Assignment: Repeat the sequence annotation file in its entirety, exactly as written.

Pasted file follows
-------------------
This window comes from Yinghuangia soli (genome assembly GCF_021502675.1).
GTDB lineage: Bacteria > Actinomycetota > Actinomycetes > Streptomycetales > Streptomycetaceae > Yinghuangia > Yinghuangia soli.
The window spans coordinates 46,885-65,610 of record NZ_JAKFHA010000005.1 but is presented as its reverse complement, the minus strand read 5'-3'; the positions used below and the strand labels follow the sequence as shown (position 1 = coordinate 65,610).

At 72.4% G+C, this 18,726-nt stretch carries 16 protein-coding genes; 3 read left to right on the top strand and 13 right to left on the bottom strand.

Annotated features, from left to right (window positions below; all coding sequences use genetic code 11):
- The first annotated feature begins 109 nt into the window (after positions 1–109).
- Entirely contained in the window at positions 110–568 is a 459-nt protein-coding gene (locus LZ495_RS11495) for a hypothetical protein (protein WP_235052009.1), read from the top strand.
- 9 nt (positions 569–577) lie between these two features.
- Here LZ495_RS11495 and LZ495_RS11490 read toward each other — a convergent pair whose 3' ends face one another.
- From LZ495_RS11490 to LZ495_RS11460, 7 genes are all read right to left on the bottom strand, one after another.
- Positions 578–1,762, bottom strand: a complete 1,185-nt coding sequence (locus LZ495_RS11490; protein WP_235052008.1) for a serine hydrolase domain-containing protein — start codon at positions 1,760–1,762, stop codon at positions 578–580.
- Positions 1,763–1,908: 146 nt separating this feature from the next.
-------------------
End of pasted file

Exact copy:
This window comes from Yinghuangia soli (genome assembly GCF_021502675.1).
GTDB lineage: Bacteria > Actinomycetota > Actinomycetes > Streptomycetales > Streptomycetaceae > Yinghuangia > Yinghuangia soli.
The window spans coordinates 46,885-65,610 of record NZ_JAKFHA010000005.1 but is presented as its reverse complement, the minus strand read 5'-3'; the positions used below and the strand labels follow the sequence as shown (position 1 = coordinate 65,610).

At 72.4% G+C, this 18,726-nt stretch carries 16 protein-coding genes; 3 read left to right on the top strand and 13 right to left on the bottom strand.

Annotated features, from left to right (window positions below; all coding sequences use genetic code 11):
- The first annotated feature begins 109 nt into the window (after positions 1–109).
- Entirely contained in the window at positions 110–568 is a 459-nt protein-coding gene (locus LZ495_RS11495) for a hypothetical protein (protein WP_235052009.1), read from the top strand.
- 9 nt (positions 569–577) lie between these two features.
- Here LZ495_RS11495 and LZ495_RS11490 read toward each other — a convergent pair whose 3' ends face one another.
- From LZ495_RS11490 to LZ495_RS11460, 7 genes are all read right to left on the bottom strand, one after another.
- Positions 578–1,762, bottom strand: a complete 1,185-nt coding sequence (locus LZ495_RS11490; protein WP_235052008.1) for a serine hydrolase domain-containing protein — start codon at positions 1,760–1,762, stop codon at positions 578–580.
- Positions 1,763–1,908: 146 nt separating this feature from the next.